The takeaway from this post is that with one command, invoke deploy-gcs, you will be able to bundle a python package into and archive and deploy a GCF against that

At Torqata, we work heavily within Google Cloud Platform, and we spend quite a bit of effort to the end of making our dev ops process more seamless, consistent, easy to use, and automated wherever possible. For example, we use a monorepo structure that houses our Angular and Python code with custom build tools that extend the awesome utility of the Nrwl Nx CLI to work the same with Python. In addition, we wrap almost all of our “actions” into Invoke tasks (or, rather, a modified version of Invoke that allows us to work within our monorepo and target various projects). I would love to write more about many of these topics, as there is a lot of information and code that would be useful to a broader audience, but today I wanted to focus in sharing one useful tidbit relating to deploying Google Cloud Functions.

If you are not aware, Google Cloud Functions are GCP’s serverless code snippet deployment offering very similar to AWS Lambda and Microsoft Azure Functions. It supports a few different runtimes (Node, Python, Go, etc) and a few different ways to actually provide your code. Usually the easiest way to get up and running with GCF is to use the inline code editor and copy/paste snippets of code that you want to run. However, inevitably at some point you will want a more stable/repeatable deployment pattern that can be programmatic and tied to source control or versioned artifacts in a way that you can actually reason about.

The best way to do this is to point the GCF to deploy from a .zip archive within a GCS bucket. This allows you to have an externally available source of the archive, avoiding the problem of deployments differing from one users machine to another. But how to best create this archive? It has to conform to a certain structure, and although you could write a Makefile or bash script to grab the dependencies, there is a better way – you can just use Python’s existing packaging mechanism, setuptools! After all, why reinvent the wheel..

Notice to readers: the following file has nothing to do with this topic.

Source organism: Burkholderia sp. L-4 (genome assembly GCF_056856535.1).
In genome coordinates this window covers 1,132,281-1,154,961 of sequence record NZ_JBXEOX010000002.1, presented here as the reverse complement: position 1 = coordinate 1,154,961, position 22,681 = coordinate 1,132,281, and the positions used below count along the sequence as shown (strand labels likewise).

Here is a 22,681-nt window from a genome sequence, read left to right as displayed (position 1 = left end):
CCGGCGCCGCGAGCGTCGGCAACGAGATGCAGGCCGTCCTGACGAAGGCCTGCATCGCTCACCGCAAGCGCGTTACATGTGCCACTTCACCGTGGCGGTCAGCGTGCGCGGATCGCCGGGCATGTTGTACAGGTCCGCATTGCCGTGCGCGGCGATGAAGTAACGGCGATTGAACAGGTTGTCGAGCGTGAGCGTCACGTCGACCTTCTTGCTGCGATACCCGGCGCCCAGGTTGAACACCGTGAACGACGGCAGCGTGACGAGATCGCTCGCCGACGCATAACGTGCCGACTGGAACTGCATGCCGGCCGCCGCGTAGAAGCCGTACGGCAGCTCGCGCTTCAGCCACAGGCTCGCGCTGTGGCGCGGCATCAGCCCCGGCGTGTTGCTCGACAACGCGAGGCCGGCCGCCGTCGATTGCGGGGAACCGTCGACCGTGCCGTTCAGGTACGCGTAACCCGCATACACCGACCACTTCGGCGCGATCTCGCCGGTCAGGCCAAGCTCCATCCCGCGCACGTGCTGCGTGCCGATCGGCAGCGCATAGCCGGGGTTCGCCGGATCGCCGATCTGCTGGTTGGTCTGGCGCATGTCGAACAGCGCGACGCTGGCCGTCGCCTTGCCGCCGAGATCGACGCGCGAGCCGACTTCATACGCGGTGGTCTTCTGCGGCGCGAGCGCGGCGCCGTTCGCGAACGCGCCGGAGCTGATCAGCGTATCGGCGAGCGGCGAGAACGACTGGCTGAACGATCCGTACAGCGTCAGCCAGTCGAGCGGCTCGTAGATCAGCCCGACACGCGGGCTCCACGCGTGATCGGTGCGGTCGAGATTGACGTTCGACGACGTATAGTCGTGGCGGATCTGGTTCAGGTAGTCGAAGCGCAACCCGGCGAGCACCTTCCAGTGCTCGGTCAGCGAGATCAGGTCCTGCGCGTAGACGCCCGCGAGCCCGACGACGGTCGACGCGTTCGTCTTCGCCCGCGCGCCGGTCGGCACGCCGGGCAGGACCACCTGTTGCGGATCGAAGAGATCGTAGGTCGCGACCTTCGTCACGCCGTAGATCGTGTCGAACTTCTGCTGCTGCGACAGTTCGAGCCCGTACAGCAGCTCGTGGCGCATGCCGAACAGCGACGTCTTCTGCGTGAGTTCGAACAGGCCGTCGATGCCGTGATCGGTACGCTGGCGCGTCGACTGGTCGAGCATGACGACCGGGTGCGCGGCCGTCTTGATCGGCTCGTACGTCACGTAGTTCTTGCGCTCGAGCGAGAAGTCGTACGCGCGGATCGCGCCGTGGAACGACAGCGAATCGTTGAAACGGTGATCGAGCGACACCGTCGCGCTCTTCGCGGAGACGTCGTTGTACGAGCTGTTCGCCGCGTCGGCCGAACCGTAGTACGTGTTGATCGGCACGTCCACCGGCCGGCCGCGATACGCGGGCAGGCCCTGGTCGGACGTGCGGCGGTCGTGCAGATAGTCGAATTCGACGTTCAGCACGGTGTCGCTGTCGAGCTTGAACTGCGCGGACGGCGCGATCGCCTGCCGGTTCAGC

To do this, start by creating a package with your code. If you haven’t done this before with making a, refer to the documentation. For this post, I’ll assume you have that part down. Next, GCF requires that the entry code be in a file To solve for this, I add a file at the same level of the project as the, and this file imports from my package the function(s) that I want to expose to GCF. Effectively, this is like a barrel file that exposes the functions you care about. To ensure this file gets bundled into the source distribution, create a file with an include record. Also, create a requirements.txt file with the dependencies and add include requirements.txt to the manifest. Note that normally you would include dependencies in the file so that pip installing your package fetched them, and you may also have the dependencies there if you use this package elsewhere, but for GCF specifically we also must have a requirements.txt as that is how it will install. Remember, this process is using the existing packaging toolset for a purpose other than it’s direct intent, so it isn’t a “normal” package.

The last consideration to handle is that when you run python sdist the resulting distribution archive will contain the code wrapped inside a directory with the same name as the package. We will need to unpack this one level so that the file is at the top of the archive.

Ok, with all of that said. Here is the single invoke task that will accomplish all of the above.

def deploy_gcf(ctx, dst_bucket):
    """Deploy Google Cloud Function source code to dst_bucket"""
        with tempfile.TemporaryDirectory() as tmpdirname:
            # Create source distribution
  "python sdist --formats=zip --dist-dir {tmpdirname}")
                # The archive is nested inside a folder with the same name as package,
                # but GCF needs it to be unnested, so here we unzip/rezip with correct
                # structure
                archive = [f for f in os.listdir(ctx.cwd) if f.endswith(".zip")][0]
                root, _ = os.path.splitext(archive)
      "unzip {archive}")
          "zip -r {archive} * -x *.egg-info")
                    # Copy archive to the deploy bucket
          "gsutil cp {os.path.join(ctx.cwd, archive)} {dst_bucket}")
        f"""gcloud functions deploy [GCF NAME] --region=[MY REGION] --entry-point=[FUNCTION TO RUN] \
            --runtime=python37 --source={dst_bucket}/{archive} --max-instances=1 """

A few things worth commenting on. I use tempfile.TemporaryDirectory to get a cross-platform reference to an ephemeral storage area. I don’t actually intend to keep the archive around, so it only needs to live long enough to copy it to GCS. I use the dst-dir flag to specifify this directory as the target, and then cd into it to unzip/rezip the file for the correct structure before finally copying to GCS. It might seem kind of silly to be unzipping and rezipping, but keep in mind we didn’t have to write any code for actually tracking down the source files and bundling them other than creating a couple of entries in the Finally, we deployed the function with a gcloud command.

Finally, to actually run this is as simple as invoke deploy-gcs, which will be up and running in less than a minute. Super simple, repeatable, and can be versioned based upon the package’s!